Early Music     Hybrid Journal   (Followers: 17, SJR: 0.139, CiteScore: 0)
Econometrics J.     Hybrid Journal   (Followers: 32, SJR: 2.926, CiteScore: 1)
Economic J.     Hybrid Journal   (Followers: 116, SJR: 5.161, CiteScore: 3)
Economic Policy     Hybrid Journal   (Followers: 48, SJR: 3.584, CiteScore: 3)
ELT J.     Hybrid Journal   (Followers: 24, SJR: 0.942, CiteScore: 1)
English Historical Review     Hybrid Journal   (Followers: 56, SJR: 0.612, CiteScore: 1)
English: J. of the English Association     Hybrid Journal   (Followers: 17, SJR: 0.1, CiteScore: 0)
Environmental Entomology     Full-text available via subscription   (Followers: 11, SJR: 0.818, CiteScore: 2)
Environmental Epigenetics     Open Access   (Followers: 2)
Environmental History     Hybrid Journal   (Followers: 26, SJR: 0.408, CiteScore: 1)
EP-Europace     Hybrid Journal   (Followers: 3, SJR: 2.748, CiteScore: 4)
Epidemiologic Reviews     Hybrid Journal   (Followers: 9, SJR: 4.505, CiteScore: 8)
ESHRE Monographs     Hybrid Journal  
Essays in Criticism     Hybrid Journal   (Followers: 19, SJR: 0.113, CiteScore: 0)
European Heart J.     Hybrid Journal   (Followers: 66, SJR: 9.315, CiteScore: 9)
European Heart J. - Cardiovascular Imaging     Hybrid Journal   (Followers: 10, SJR: 3.625, CiteScore: 3)
European Heart J. - Cardiovascular Pharmacotherapy     Full-text available via subscription   (Followers: 2)
European Heart J. - Quality of Care and Clinical Outcomes     Hybrid Journal  
European Heart J. : Case Reports     Open Access  
European Heart J. Supplements     Hybrid Journal   (Followers: 8, SJR: 0.223, CiteScore: 0)
European J. of Cardio-Thoracic Surgery     Hybrid Journal   (Followers: 9, SJR: 1.681, CiteScore: 2)
European J. of Intl. Law     Hybrid Journal   (Followers: 205, SJR: 0.694, CiteScore: 1)
European J. of Orthodontics     Hybrid Journal   (Followers: 5, SJR: 1.279, CiteScore: 2)
European J. of Public Health     Hybrid Journal   (Followers: 19, SJR: 1.36, CiteScore: 2)
European Review of Agricultural Economics     Hybrid Journal   (Followers: 10, SJR: 1.172, CiteScore: 2)
European Review of Economic History     Hybrid Journal   (Followers: 30, SJR: 0.702, CiteScore: 1)
European Sociological Review     Hybrid Journal   (Followers: 43, SJR: 2.728, CiteScore: 3)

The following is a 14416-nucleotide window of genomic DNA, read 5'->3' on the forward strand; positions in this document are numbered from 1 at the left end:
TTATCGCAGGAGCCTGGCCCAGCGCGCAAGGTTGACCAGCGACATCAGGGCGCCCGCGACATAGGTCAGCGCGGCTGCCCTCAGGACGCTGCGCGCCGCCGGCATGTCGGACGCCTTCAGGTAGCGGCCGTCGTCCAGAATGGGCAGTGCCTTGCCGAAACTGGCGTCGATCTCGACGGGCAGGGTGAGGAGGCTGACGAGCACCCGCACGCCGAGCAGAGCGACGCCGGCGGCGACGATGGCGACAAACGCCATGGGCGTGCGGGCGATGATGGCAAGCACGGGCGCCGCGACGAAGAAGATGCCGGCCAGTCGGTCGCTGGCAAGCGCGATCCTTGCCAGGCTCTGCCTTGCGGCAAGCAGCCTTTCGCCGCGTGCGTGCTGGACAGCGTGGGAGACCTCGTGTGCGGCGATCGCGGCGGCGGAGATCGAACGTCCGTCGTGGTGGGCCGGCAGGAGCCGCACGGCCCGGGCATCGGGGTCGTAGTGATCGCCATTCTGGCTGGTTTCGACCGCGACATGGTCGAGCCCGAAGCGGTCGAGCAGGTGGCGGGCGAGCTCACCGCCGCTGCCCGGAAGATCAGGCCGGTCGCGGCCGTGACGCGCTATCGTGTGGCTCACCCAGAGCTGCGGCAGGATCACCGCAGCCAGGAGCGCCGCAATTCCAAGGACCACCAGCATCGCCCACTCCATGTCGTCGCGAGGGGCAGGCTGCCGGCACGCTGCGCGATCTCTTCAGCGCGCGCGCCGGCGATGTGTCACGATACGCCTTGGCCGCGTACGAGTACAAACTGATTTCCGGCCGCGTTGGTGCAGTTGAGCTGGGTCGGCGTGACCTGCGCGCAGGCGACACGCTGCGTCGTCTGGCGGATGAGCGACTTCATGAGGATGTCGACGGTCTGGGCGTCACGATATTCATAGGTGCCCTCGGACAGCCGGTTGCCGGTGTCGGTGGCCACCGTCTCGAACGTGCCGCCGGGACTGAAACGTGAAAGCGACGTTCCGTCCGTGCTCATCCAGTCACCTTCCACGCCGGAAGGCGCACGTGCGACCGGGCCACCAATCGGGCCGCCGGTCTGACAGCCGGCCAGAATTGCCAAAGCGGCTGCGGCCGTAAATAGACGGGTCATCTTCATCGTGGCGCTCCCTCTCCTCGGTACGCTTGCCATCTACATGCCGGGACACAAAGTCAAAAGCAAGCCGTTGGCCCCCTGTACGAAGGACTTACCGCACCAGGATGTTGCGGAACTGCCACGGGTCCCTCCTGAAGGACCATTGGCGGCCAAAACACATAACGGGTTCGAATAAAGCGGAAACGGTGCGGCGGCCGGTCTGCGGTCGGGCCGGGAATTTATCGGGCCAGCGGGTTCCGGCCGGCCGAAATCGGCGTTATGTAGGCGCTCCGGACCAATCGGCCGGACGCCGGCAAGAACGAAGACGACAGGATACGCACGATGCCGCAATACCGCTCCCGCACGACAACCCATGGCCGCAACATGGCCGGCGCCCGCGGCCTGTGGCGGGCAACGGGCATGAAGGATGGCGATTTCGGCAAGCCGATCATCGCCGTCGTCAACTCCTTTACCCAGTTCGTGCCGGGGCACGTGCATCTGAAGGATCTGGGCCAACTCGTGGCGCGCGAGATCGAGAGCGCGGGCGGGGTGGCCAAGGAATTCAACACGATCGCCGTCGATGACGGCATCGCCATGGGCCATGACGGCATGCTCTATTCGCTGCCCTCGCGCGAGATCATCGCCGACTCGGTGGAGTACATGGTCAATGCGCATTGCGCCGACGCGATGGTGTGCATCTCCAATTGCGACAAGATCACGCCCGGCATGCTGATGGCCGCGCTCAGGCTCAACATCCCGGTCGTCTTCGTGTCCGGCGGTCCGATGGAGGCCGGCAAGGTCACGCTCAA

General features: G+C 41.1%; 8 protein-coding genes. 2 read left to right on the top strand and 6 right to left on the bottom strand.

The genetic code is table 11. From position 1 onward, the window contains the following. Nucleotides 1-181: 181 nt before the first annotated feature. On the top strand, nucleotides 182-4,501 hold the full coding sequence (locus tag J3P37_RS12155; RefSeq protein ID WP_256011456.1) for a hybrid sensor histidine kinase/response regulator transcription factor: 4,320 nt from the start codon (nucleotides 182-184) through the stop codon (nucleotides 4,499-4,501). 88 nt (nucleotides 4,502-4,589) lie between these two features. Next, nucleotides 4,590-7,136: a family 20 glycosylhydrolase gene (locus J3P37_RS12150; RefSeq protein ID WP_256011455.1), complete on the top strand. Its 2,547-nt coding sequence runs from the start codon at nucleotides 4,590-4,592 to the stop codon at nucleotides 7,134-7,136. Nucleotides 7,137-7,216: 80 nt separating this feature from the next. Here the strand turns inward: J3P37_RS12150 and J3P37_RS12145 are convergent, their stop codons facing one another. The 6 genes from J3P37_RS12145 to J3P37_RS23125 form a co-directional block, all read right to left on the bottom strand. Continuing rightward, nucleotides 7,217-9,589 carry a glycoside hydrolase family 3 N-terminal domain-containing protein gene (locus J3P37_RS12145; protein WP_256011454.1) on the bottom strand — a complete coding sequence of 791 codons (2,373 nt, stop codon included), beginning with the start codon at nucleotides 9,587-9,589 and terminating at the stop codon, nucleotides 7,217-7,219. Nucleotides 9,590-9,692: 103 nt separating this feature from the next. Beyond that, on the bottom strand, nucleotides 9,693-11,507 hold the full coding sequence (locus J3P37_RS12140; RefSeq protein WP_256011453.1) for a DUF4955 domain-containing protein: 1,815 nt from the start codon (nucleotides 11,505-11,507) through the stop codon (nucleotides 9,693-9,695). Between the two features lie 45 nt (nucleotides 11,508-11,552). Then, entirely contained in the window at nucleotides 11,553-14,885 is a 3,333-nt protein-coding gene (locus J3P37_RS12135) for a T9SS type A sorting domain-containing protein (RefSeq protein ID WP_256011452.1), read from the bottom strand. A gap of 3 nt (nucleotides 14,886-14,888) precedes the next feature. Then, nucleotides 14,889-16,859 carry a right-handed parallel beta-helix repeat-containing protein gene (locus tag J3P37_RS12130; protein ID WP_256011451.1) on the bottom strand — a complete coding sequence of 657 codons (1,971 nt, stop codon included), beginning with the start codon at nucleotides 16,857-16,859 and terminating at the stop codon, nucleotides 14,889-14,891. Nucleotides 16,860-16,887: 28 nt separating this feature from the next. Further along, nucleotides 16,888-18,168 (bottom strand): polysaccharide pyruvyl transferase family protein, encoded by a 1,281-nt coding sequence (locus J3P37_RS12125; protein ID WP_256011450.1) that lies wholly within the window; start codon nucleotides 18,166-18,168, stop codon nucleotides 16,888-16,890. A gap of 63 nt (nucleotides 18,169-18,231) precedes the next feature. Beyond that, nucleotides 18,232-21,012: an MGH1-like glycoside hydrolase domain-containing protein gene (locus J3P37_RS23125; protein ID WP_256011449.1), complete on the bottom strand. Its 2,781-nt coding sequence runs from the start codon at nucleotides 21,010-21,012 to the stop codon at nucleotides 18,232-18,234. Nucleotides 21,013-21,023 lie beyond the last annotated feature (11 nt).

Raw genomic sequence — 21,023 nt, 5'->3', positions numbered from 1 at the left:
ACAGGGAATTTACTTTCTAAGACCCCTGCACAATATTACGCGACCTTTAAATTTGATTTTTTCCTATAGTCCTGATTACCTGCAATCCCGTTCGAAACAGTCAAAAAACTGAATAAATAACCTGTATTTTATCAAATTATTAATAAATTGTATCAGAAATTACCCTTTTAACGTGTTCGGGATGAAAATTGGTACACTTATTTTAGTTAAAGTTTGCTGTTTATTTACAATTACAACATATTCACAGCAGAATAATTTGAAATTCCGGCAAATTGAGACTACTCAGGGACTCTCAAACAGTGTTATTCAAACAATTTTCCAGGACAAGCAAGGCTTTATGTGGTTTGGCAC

Evolution, Medicine, and Public Health     Open Access   (Followers: 12)
Family Practice     Hybrid Journal   (Followers: 15, SJR: 1.018, CiteScore: 2)
Fems Microbiology Ecology     Hybrid Journal   (Followers: 16, SJR: 1.492, CiteScore: 4)
Fems Microbiology Letters     Hybrid Journal   (Followers: 28, SJR: 0.79, CiteScore: 2)
Fems Microbiology Reviews     Hybrid Journal   (Followers: 33, SJR: 7.063, CiteScore: 13)
Fems Yeast Research     Hybrid Journal   (Followers: 14, SJR: 1.308, CiteScore: 3)
Food Quality and Safety     Open Access   (Followers: 1)
Foreign Policy Analysis     Hybrid Journal   (Followers: 24, SJR: 1.425, CiteScore: 1)
Forest Science     Hybrid Journal   (Followers: 8, SJR: 0.89, CiteScore: 2)
Forestry: An Intl. J. of Forest Research     Hybrid Journal   (Followers: 16, SJR: 1.133, CiteScore: 3)
Forum for Modern Language Studies     Hybrid Journal   (Followers: 6, SJR: 0.104, CiteScore: 0)
French History     Hybrid Journal   (Followers: 34, SJR: 0.118, CiteScore: 0)
French Studies     Hybrid Journal   (Followers: 21, SJR: 0.148, CiteScore: 0)
French Studies Bulletin     Hybrid Journal   (Followers: 10, SJR: 0.152, CiteScore: 0)
Gastroenterology Report     Open Access   (Followers: 3)
Genome Biology and Evolution     Open Access   (Followers: 16, SJR: 2.578, CiteScore: 4)
Geophysical J. Intl.     Hybrid Journal   (Followers: 39, SJR: 1.506, CiteScore: 3)
German History     Hybrid Journal   (Followers: 23, SJR: 0.161, CiteScore: 0)
GigaScience     Open Access   (Followers: 6, SJR: 5.022, CiteScore: 7)
Global Summitry     Hybrid Journal   (Followers: 1)
Glycobiology     Hybrid Journal   (Followers: 13, SJR: 1.493, CiteScore: 3)
Health and Social Work     Hybrid Journal   (Followers: 57, SJR: 0.388, CiteScore: 1)